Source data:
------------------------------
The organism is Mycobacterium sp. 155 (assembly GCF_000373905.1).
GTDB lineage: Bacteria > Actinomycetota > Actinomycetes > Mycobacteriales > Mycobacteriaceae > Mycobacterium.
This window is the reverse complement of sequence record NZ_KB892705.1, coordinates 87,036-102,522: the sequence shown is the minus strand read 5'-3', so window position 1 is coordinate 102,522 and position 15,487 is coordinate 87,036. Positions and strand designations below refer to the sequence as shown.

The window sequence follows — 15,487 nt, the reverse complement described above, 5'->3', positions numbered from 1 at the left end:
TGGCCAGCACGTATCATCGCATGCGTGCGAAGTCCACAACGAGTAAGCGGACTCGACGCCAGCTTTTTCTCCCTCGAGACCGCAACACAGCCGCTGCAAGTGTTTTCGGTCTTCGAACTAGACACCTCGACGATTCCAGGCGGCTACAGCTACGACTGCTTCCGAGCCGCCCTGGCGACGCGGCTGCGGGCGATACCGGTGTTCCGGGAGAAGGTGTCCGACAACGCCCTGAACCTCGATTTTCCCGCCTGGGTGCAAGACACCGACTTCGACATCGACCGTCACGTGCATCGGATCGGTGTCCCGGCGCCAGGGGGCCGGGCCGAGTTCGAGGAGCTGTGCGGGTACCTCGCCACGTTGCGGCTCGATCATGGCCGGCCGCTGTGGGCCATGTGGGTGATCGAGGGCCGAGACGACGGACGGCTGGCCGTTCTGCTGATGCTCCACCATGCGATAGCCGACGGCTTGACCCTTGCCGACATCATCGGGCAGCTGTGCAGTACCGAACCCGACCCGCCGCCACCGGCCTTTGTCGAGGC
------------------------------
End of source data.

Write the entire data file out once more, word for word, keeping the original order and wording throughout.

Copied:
The organism is Mycobacterium sp. 155 (assembly GCF_000373905.1).
GTDB lineage: Bacteria > Actinomycetota > Actinomycetes > Mycobacteriales > Mycobacteriaceae > Mycobacterium.
This window is the reverse complement of sequence record NZ_KB892705.1, coordinates 87,036-102,522: the sequence shown is the minus strand read 5'-3', so window position 1 is coordinate 102,522 and position 15,487 is coordinate 87,036. Positions and strand designations below refer to the sequence as shown.

The window sequence follows — 15,487 nt, the reverse complement described above, 5'->3', positions numbered from 1 at the left end:
TGGCCAGCACGTATCATCGCATGCGTGCGAAGTCCACAACGAGTAAGCGGACTCGACGCCAGCTTTTTCTCCCTCGAGACCGCAACACAGCCGCTGCAAGTGTTTTCGGTCTTCGAACTAGACACCTCGACGATTCCAGGCGGCTACAGCTACGACTGCTTCCGAGCCGCCCTGGCGACGCGGCTGCGGGCGATACCGGTGTTCCGGGAGAAGGTGTCCGACAACGCCCTGAACCTCGATTTTCCCGCCTGGGTGCAAGACACCGACTTCGACATCGACCGTCACGTGCATCGGATCGGTGTCCCGGCGCCAGGGGGCCGGGCCGAGTTCGAGGAGCTGTGCGGGTACCTCGCCACGTTGCGGCTCGATCATGGCCGGCCGCTGTGGGCCATGTGGGTGATCGAGGGCCGAGACGACGGACGGCTGGCCGTTCTGCTGATGCTCCACCATGCGATAGCCGACGGCTTGACCCTTGCCGACATCATCGGGCAGCTGTGCAGTACCGAACCCGACCCGCCGCCACCGGCCTTTGTCGAGGC